Additionally, there is a high degree of uncertainty regarding esports teams. As it currently sits, the majority of esports teams can be viewed like American college sports, which have many different teams competing across different sports under the same “Ohio State” or “Alabama” structure. Most major esports teams have a professional roster across a multitude of games — for example, Fnatic has rosters for at least seven different esports, like Dota 2 and Vainglory. This can make things confusing for a brand looking to partner with an esports team. Understanding which teams are part of the package, which assets you’re getting access to, and the social numbers associated with each team can be complicated.

Yet, as esports matures, we will continue to see a consolidation of tournaments and leagues into simplified solutions that brands can grab on to. We are already beginning to see the “professionalization” of esports from larger game publishers in the form of Activision Blizzard creating the Overwatch League and Riot creating the North American League Championship Series.

It is important that the leagues, tournament operators, and game publishers create desirable assets that mimic traditional sports-style sponsorship opportunities that brands can trust and attach themselves to, without compromising the unique culture of gaming. At the same time, brands will need to be open to leaving their comfort zone to work with gaming rights holders to create innovative content that reaches their target audiences in ways traditional sports properties cannot.

Teams will have to work hard to simplify their assets. Creating separate social accounts for each team is one way they can help increase clarity about the social reach that each team has, which will help establish trust with brands.



The esports audience is fickle, opposed to marketing (many use ad blockers), nuanced, and risky to try and communicate with. The esports industry has excessively cautioned brands that if you “do it wrong”, the esports audience will turn on you. It’s hard to fault brands for being afraid to invest in esports – the risk of the community rejecting their product and the potential damage to their brand image isn’t worth it — a “first-mover disadvantage,” as it were.

In addition to the attitudes of the fans, there is also skepticism around the size of the audience. Numerous reports detail large audience numbers and project significant growth, yet, you probably don’t know anyone yourself who you’d categorize as an esports enthusiast/fan. “If there are so many fans, why don’t I know any? Where are they all hiding?“

While there are elements of truth to these statements, there are a couple factors to consider. First, people are very susceptible to false-consensus bias. They think that everyone they associate with is a fair representation of the population at large, causing them to have a false understanding of reality. WWE is a perfect example of this – it has one of the top 5 most valuable sports brands globally (WrestleMania), yet, depending on the circles you run in, you may not know any fans.

Secondly, it’s a mistake to assume that only esports fans are fickle or opposed to bad marketing. The difference is that the established major properties (NBA, NFL, MLB, etc.) have been around longer and brands can mitigate their risk by referencing what has, and what has not, worked when creating current campaigns.



Now more than ever before, marketers are being put under immense pressure to show return on investment on all sponsorships. The trouble is, with the bulk of esports being consumed digitally and socially, it can be hard to get accurate data on who is consuming the content and where they’re located, not to mention fake accounts inflating social media numbers.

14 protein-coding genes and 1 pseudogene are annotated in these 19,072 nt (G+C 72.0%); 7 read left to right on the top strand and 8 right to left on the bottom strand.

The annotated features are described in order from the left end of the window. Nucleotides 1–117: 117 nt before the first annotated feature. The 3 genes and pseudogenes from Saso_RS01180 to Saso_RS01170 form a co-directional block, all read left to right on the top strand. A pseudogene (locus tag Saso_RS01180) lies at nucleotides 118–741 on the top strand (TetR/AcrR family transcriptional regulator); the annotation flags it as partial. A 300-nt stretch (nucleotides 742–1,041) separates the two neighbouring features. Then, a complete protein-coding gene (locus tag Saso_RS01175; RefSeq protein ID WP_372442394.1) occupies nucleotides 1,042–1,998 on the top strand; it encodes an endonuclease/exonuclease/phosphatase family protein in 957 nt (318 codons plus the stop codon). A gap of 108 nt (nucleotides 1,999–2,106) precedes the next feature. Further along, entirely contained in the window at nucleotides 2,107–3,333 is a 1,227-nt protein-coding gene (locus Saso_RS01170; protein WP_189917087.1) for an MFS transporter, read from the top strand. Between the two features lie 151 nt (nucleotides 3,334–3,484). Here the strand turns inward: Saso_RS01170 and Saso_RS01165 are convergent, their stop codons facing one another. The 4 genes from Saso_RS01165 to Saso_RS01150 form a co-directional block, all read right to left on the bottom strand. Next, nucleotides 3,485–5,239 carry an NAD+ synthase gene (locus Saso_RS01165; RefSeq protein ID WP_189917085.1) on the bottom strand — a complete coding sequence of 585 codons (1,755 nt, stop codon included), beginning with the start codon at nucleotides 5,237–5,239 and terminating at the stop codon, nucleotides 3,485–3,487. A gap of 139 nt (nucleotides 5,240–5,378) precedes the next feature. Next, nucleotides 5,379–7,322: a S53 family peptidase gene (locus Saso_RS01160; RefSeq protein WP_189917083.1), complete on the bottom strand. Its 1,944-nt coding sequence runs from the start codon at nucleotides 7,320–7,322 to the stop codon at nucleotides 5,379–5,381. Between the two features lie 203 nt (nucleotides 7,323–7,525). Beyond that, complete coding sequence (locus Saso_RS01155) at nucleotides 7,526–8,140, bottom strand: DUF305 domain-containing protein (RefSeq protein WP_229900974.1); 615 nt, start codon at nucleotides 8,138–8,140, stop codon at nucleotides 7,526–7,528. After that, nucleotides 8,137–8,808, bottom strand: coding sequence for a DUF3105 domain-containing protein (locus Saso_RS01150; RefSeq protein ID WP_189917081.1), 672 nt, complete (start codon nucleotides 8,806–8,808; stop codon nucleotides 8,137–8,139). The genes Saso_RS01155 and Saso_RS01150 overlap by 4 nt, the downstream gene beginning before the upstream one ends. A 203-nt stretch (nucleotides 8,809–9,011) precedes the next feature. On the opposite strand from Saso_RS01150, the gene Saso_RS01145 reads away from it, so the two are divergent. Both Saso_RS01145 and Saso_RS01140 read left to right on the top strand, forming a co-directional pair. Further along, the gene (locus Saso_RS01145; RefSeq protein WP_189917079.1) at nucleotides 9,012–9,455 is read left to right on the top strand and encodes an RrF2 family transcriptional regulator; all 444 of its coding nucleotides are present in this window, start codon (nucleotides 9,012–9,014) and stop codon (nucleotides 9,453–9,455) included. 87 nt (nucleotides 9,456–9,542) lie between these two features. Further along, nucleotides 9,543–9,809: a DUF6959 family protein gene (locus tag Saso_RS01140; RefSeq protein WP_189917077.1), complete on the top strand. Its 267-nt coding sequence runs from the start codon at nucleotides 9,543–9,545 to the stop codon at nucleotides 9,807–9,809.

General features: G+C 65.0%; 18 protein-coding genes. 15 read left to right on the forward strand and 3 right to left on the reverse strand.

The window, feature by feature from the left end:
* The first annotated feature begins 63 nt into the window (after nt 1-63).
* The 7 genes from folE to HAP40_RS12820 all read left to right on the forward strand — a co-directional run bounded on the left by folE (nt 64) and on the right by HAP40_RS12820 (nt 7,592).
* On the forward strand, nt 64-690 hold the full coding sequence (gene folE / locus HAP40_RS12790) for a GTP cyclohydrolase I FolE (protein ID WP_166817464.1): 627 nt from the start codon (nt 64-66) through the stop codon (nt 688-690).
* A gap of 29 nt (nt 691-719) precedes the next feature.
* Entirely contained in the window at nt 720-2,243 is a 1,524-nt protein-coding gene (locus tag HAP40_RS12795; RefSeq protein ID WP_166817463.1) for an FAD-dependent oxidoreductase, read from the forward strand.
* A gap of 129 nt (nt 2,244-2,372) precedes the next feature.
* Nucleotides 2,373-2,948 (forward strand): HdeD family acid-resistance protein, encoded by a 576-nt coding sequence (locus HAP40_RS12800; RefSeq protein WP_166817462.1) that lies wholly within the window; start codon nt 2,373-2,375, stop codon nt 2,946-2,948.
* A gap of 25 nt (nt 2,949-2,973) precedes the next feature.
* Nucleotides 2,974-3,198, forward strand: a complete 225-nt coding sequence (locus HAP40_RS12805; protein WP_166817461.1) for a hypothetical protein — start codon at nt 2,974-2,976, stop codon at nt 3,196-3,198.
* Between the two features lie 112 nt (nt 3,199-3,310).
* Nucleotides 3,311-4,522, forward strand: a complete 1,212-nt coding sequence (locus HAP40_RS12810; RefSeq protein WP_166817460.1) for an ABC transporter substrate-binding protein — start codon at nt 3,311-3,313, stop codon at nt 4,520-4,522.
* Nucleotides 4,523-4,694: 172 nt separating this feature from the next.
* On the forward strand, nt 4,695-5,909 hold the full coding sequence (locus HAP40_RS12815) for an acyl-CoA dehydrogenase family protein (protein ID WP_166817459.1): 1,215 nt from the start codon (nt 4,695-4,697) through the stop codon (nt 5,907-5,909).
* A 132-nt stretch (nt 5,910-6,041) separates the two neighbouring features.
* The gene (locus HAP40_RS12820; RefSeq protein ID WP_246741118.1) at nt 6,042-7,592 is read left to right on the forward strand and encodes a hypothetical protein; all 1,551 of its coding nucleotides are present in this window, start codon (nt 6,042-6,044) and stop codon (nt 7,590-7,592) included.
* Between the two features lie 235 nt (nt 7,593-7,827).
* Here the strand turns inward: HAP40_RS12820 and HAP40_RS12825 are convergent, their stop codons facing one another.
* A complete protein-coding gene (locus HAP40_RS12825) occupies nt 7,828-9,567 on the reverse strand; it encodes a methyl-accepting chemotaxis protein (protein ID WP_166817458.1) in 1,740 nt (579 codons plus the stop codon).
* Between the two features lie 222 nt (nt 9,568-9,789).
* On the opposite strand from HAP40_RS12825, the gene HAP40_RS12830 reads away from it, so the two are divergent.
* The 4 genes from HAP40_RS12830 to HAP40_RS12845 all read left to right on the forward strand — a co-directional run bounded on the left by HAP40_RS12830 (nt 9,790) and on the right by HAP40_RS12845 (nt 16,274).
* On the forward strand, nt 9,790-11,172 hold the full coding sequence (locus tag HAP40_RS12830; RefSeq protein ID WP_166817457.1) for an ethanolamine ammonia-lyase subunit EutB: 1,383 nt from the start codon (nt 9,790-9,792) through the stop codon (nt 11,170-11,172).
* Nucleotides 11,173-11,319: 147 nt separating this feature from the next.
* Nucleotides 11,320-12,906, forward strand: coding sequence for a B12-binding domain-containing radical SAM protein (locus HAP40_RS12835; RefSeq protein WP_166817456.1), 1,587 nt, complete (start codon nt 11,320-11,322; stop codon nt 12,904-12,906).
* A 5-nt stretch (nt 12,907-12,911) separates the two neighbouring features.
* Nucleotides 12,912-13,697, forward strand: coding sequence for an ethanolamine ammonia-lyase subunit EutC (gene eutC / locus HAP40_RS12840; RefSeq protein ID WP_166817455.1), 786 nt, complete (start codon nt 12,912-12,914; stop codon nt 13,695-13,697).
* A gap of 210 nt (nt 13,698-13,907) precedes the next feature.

There are a number of traditional research firms looking to tackle the problem but primary research studies can often be expensive and have a high variance of accuracy. If a brand is going to invest in an esports sponsorship, it is important to include a brand tracking study as part of the asset package.

It may also be worth the effort for your brand to create a dedicated esports social channel, similar to what Coca-Cola and Red Bull have had success doing. This is helpful for a few different reasons. First, it offers the opportunity to create engaging content and have it live on your own channel, plus the social media channel of the property you’re investing in. Second, it’s a good way to get feedback on both how effective and efficient your sponsorship is working. Third, it’s an easy way to quickly get data about who is noticing your brand. Creating additional touch points allows for further customer engagement.

Lastly, one final way for brands to combat the digital/social measurement dilemma is to invest in the experiential component of your esports sponsorship. Brands who have a meaningful on-site presence at esports events create the opportunity to amplify their connection with the esports industry and collect their own primary data.

De-risking esports won’t happen overnight. It takes time to educate people and build trust. But, brands that invest in esports and take advantage of this early window will see more long-term commercial success as the industry matures.

TNL Esports Brand Tracker 010: T-Mobile

TNL Take: Another big win for Activision-Blizzard's Overwatch League in securing T-Mobile as a brand partner.

T-Mobile isn't new to the space and has made several esports investments over the past few years including:

For Overwatch League, T-Mobile becomes the official wireless carrier for multiple years and will include the exclusive title sponsor of the Regular Season MVP, Finals MVP awards and branded content.

TNL Esports Brand Tracker 009: Sour Patch Kids

TNL Take: Overwatch League brand sponsorships are on a roll with another week of play and more announcements.

After Flyquest Sports partnered with Snickers, Overwatch League has their own confection/candy activation with Sour Patch Kids.

Sour Patch Kids will have branded Overwatch League content, onsite experience, branded thundersticks and expect plenty of free candy. 

In addition to Snickers and Sour Patch Kids, the confection category saw another partnership last year between Esports Arena and the Bean Bazzloed brand by Jelly Belly.